Entering a new time
By Evandro Menezes de Carvalho  ·  2023-04-23  ·   Source: NO.17 APRIL 27, 2023
Brazilian President Luiz Inácio Lula da Silva and first lady Rosângela Lula da Silva visits the Huawei Research and Development Center in Shanghai on April 13 (VCG)

After four years of Brazil on the sidelines of the world and, therefore, of history, the reelection of Luiz Inácio Lula da Silva as president in October 2022 has reintroduced the country into the global scene with the same peculiar ease seen during his first two terms from 2003 to 2010. He returned to power in January after suffering one of the most unfair political persecutions, led by a judge and a prosecutor who resigned from their positions to become politicians in opposition to his government. Lula was wrongly imprisoned in April 2018, but he had his convictions overturned in 2021. He then defeated the Brazilian extreme right in what became a disputed presidential election.

It is now time for "union and reconstruction," Lula said.

On Lula's state visit to China, President Xi Jinping's reception of the Brazilian head of state with the famous Brazilian song Novo Tempo (New Time) could not have been more appropriate. The song's lyrics, In the new time, despite the dangers, the most brute force, the frightening night, we are in the fight... So that our hope is more than revenge; it is always a path that is left as an inheritance, carry the meaning that the meeting between Lula and Xi heralds a "new time," and a "new era."

As Xi said, Lula is an old and good friend of China. In fact, during Lula's second term, China became Brazil's biggest trading partner, and together, they have joined forces in creating the BRICS group of Brazil, Russia, India, China and South Africa to promote the reform of international organizations. The two leaders' meeting on April 14 promised a new chapter that may be crucial for the future of the bilateral relationship, BRICS, and a multipolar world.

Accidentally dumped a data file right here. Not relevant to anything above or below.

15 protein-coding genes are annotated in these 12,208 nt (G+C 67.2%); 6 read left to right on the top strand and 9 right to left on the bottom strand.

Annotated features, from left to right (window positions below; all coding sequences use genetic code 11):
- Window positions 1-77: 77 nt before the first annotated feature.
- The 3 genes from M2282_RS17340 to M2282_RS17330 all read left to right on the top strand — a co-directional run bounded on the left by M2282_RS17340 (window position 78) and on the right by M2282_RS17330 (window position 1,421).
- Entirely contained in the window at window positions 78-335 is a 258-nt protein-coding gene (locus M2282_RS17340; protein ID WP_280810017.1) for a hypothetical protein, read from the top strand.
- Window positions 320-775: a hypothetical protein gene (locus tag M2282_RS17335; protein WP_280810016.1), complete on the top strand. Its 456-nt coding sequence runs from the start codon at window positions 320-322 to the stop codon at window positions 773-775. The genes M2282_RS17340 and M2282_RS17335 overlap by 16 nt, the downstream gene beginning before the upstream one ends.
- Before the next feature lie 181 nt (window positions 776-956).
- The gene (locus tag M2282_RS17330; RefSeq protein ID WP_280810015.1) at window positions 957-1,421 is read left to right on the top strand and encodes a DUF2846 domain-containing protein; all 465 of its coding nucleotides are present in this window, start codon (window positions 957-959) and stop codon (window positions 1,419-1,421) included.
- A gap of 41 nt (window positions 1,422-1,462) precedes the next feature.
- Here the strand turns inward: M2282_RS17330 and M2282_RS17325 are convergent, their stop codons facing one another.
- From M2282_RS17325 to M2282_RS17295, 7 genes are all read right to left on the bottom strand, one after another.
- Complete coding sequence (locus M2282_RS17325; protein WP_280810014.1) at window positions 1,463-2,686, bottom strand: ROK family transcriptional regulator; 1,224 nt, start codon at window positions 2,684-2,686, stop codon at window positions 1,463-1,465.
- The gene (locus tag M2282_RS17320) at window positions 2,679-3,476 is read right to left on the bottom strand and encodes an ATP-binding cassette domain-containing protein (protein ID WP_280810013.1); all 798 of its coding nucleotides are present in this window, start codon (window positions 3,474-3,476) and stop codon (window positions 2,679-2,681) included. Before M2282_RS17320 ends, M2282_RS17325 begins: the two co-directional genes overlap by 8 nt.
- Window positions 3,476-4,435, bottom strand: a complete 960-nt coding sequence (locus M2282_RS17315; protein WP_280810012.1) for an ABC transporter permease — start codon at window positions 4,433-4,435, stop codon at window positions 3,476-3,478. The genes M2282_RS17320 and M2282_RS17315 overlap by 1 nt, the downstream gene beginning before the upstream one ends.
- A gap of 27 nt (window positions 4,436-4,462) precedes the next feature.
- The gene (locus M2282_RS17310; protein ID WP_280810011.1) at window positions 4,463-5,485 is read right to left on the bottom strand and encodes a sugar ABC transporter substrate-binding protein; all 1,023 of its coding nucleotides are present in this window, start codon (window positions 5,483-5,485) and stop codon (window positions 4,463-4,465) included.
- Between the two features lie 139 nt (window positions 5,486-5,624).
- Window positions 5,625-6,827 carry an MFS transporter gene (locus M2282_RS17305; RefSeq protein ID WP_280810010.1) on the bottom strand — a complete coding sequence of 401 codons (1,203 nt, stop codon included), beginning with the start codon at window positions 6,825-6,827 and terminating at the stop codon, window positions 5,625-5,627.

During Lula's visit from April 12 to 15, Brazil and China signed 15 documents on cooperation in areas including mutual

investment, trade, infrastructure, digital economy, agriculture, education, environment and climate change. The bilateral agenda has been broadened—leaving behind the relationship that prevailed in the last four years, characterized by Brazil's emphasis only on bilateral trade. With Lula, the Brazil-China relationship can develop beyond trade. But, for this to occur, exchange between the two nations' peoples will be essential.

Weeks before Lula's visit, a delegation of more than 200 representatives of Brazilian firms to China was a positive sign that Brazil's business community is seeking to deepen relations with Chinese companies. But both countries need to further expand contact between their peoples so that more people can enjoy the possibilities of this relationship. Hundreds of thousands of medium-sized companies, small farmers and research entities want to become more informed and to learn how to participate in this new era of Brazil-China relations, and so do many public authorities from Brazilian states and municipalities, plus artists, service sector professionals and students, among others.